Stephanie Francis Ward: Can you tell me, how does your vetting process work? Is it something where everyone who’s involved shares their opinions in person? Do you write letters or briefs to each other? How does the vetting process work?
Bryan A. Garner: Well, a lot of people somehow think that lexicography is a very leisurely process. It is not. Throughout working on Black’s 10th I had five lawyer colleagues. So there are six lawyers on the project, two paralegals, and one intern with a bachelor’s degree. And basically what happens is, a term is suggested; one lawyer at LawProse researches it; and if it’s used with any frequency, goes ahead and drafts an entry.
And I typically have a daily quota, I have an hourly quota I want every lawyer—when we are working on Black’s intensively, I’m expecting every lawyer to do at least six definitions, six entries per hour; so there’s a kind of quota. And if you’re working eight hours, you’re supposed to come up with 48 terms that day.
Now, that is actually difficult to achieve because some terms become very—they’re complicated because they have multiple definitions, and then there’s historical research to be done on the word. But for a first cut, that is usually not a bad guideline. I can pretty reliably do 50 terms in an hour, but it depends.
We have to look at a lot of sources. That’s only a beginning point. Once we have a draft there are two rounds of substance revisions by lawyers other than the original drafters. So whoever drafted the definition originally—it gets looked at very skeptically by two other lawyers and then there are multiple rounds of editing and proofreading by everybody on the team. So there are these huge word lists that are being produced, and it is a multi-layered process of vetting.
Stephanie Francis Ward: I’m curious. You mentioned the research of the words initially. Does the research just involve reading, or do you and your staff maybe interview lawyers in certain practice areas to make sure you really have the meaning correct?
Bryan A. Garner: Well, we look at law reviews and articles. That’s actually what’s more useful for the most part than interviewing. Or sometimes I will be teaching a CLE program. I teach dozens of CLE programs every year on advocacy persuasion, legal drafting, contract drafting, that sort of thing—and a term will come up that if I’m unfamiliar with it, I will have a lawyer in the room draft an explanation of what that word means, and then we’ll talk about it over lunch—a small group of us.
And I may leave a CLE with three or four new terms that I take back to Dallas, and then we independently look at the literature to be sure that there are print sources that in fact corroborate the definition that we’re working with. But typically I’ll have to rewrite the definition substantially in the first place, merely to get it worded correctly.
But there are lots of sources like that. I have lots of lexicographic allies. I must get probably, oh, five emails a day relating to terminology, and they’re very useful.
That’s something that I learned from my friend the late Robert Burchfield, editor of the Oxford English Dictionary, is you want to cultivate allies who will send things into the dictionary department to be considered for inclusion. And anybody who cares to, my email address is [email protected]. That goes directly to me, and we welcome inclusions in Black’s Law Dictionary. I may use it in one of my other books, such as Garner’s Dictionary of Legal Usage. But these things are very helpful to a lexicographer.
Stephanie Francis Ward: I’m going to assume that when you go to events you must meet four or five people who say, “Bryan, I have a word for you.”
Bryan A. Garner: It happens all the time. I love it. And the mere fact that there are some omissions—occasionally somebody will come up to me very gloatingly suggesting that, “Oh, you missed this.” Well, we have included so very much and the book is—Black’s Law Dictionary in this 10th edition has so much historical depth and such breadth of coverage that, yes, I don’t consider it any great shame that there are other terms that could be included. I want to know about them, always, for the next edition. In fact, that’s partly how the 10th edition got to be so very full and well developed.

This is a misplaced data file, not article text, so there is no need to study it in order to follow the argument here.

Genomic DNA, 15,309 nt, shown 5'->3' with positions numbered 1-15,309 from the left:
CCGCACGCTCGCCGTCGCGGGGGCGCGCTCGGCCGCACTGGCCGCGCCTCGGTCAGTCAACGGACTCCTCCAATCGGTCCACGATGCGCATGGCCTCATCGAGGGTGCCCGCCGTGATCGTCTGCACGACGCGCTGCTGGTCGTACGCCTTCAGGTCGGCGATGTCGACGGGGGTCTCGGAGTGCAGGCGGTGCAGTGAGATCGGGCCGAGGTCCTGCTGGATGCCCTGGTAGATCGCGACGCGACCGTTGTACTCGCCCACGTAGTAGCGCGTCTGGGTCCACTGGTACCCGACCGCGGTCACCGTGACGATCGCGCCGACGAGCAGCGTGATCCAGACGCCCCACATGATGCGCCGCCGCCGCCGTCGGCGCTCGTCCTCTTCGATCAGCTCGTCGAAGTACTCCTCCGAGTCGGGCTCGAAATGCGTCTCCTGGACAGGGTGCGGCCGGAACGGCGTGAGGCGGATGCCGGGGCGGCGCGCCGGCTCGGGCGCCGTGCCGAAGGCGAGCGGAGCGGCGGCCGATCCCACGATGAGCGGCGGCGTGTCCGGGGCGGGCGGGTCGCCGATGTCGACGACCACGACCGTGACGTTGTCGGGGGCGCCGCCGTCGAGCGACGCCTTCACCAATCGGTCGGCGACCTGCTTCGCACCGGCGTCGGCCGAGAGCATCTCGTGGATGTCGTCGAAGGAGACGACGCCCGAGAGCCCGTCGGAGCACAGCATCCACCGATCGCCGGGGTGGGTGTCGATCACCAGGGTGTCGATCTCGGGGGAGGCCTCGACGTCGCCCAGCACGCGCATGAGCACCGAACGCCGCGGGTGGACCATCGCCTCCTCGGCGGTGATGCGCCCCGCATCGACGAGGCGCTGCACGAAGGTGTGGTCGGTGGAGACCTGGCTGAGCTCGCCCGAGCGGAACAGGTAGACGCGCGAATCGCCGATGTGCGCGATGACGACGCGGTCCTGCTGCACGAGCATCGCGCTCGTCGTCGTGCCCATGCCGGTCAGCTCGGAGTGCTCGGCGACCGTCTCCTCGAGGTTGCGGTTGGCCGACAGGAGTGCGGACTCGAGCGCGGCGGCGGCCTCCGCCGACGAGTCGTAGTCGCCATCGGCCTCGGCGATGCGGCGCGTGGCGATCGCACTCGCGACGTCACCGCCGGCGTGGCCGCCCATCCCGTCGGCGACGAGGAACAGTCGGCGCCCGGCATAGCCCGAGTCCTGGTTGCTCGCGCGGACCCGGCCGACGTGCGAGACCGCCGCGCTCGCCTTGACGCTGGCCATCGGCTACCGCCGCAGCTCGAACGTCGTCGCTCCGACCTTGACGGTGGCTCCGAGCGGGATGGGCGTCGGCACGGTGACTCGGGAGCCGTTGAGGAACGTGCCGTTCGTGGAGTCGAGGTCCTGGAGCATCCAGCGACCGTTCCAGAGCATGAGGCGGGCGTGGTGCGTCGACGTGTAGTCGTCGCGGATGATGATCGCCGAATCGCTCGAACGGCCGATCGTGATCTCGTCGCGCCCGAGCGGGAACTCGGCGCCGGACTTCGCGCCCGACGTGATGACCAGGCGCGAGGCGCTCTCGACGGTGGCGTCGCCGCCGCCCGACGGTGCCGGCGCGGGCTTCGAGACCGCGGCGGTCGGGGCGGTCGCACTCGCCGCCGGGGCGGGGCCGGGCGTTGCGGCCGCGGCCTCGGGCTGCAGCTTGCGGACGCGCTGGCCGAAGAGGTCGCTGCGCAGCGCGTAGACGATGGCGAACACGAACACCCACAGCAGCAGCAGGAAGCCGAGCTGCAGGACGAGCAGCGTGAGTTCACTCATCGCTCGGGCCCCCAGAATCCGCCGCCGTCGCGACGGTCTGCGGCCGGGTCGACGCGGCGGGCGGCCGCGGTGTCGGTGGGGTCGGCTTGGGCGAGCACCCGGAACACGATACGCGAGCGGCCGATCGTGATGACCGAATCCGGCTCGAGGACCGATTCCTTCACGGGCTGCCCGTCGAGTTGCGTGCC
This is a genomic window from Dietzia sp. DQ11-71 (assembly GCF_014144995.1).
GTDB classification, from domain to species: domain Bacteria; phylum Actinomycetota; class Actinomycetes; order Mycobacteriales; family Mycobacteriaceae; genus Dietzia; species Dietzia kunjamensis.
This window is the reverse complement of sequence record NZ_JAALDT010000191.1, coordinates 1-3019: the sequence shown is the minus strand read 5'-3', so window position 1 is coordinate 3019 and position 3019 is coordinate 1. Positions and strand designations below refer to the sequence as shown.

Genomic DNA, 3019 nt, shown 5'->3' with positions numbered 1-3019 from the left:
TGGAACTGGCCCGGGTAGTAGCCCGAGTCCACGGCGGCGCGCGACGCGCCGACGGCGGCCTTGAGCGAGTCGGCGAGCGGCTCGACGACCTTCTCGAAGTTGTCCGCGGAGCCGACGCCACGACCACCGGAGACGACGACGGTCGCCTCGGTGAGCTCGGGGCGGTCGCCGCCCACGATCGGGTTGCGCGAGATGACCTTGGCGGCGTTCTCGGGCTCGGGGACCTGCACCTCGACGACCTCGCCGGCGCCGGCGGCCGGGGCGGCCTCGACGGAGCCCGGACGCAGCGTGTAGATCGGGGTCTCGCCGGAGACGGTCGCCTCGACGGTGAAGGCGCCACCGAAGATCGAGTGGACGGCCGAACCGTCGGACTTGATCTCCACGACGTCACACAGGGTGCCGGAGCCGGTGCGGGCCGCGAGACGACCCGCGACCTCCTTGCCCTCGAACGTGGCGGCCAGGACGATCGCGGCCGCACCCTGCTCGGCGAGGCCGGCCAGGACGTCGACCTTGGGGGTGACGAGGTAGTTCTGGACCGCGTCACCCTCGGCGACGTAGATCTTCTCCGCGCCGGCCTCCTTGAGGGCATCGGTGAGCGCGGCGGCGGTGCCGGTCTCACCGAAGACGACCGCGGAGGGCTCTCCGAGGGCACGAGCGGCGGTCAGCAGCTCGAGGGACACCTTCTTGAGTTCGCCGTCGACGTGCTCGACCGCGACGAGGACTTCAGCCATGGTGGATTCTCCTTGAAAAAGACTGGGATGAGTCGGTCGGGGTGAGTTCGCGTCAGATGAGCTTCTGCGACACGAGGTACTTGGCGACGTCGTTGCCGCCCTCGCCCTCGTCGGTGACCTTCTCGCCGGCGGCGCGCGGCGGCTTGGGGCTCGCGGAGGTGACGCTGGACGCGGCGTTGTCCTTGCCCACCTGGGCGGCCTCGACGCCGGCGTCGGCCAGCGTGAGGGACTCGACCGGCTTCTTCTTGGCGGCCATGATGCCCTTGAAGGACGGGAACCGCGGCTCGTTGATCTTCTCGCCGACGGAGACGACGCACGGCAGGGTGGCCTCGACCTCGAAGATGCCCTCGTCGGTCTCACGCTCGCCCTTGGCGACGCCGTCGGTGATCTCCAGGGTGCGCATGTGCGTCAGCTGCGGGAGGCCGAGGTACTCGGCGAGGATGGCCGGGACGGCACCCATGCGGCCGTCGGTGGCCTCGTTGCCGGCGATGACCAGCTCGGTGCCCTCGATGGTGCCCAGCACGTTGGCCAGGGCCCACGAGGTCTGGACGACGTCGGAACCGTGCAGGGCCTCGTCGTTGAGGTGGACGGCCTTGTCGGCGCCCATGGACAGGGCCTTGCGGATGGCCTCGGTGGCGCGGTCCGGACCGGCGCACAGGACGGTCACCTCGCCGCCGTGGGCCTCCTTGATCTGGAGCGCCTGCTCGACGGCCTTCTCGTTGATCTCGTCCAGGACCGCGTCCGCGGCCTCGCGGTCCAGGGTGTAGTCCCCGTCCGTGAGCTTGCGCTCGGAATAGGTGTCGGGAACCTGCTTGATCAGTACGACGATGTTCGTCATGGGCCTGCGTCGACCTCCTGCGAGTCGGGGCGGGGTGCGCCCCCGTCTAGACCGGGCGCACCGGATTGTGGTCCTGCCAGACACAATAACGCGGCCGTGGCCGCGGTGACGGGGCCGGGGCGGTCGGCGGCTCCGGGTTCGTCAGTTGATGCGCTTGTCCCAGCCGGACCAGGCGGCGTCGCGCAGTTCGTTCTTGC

But you could always play that game with any lexicographer and it’s nothing to be ashamed of that some term is not included. The main reason for excluding most of the 2,500 terms that are still on the list to be done is simply that we thoroughly drafted and vetted—what, 7,500 new terms? And it was impossible to reach them all. So you try to do triage and get to the ones that absolutely need it.
Somebody just sent me an email yesterday about the word chaste—that I need include an entry for the terms chaste and unchaste—and I agree. They ought to be in Black’s Law Dictionary because they have legal significance, those terms, in certain ecclesiastical and family law contexts; and so my intention is to include them.
Stephanie Francis Ward: I’m curious. Is some of the reason that you enjoy working with these new words is—it seems to me, particularly those perfect new words that everyone seems to understand it for the most part—do you enjoy working with these new words because it means when you write you can use less words to explain yourself?
Bryan A. Garner: Right. Well, also a neologism comes about because it does pithily express an idea for which we had no other term for, and so expression does tend to become more and more economical.
But I think words are just a joy in themselves. Lawyers are professional workers in words. We’re professional writers of nonfiction, and I think any serious writer needs to take words very seriously: Collect them, think about them, and be a master of them. And so to be a lexicographer in this field is particularly interesting.
Some people harrumph about neologisms. They always have. And I try to be pretty conservative about the inclusion of slang, as I say. I don’t rush to include neologisms until they’ve shown some staying power in the vocabulary.
I think probably the most fertile field of new terms is in fact legal scholarship more than judicial writing. And that is an aspect of legal writing that I think earlier editions of Black’s slighted a little bit—did not include enough of; because I think Black’s has always traditionally—like other law dictionaries—had a litigation bent, and I’ve tried to broaden the book.
Stephanie Francis Ward: OK. Thank you so much for your time. I really appreciate it.
Bryan A. Garner: Stephanie, thank you. I enjoyed talking to you.
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End of transcript.
Edited on July 10 to add the transcript.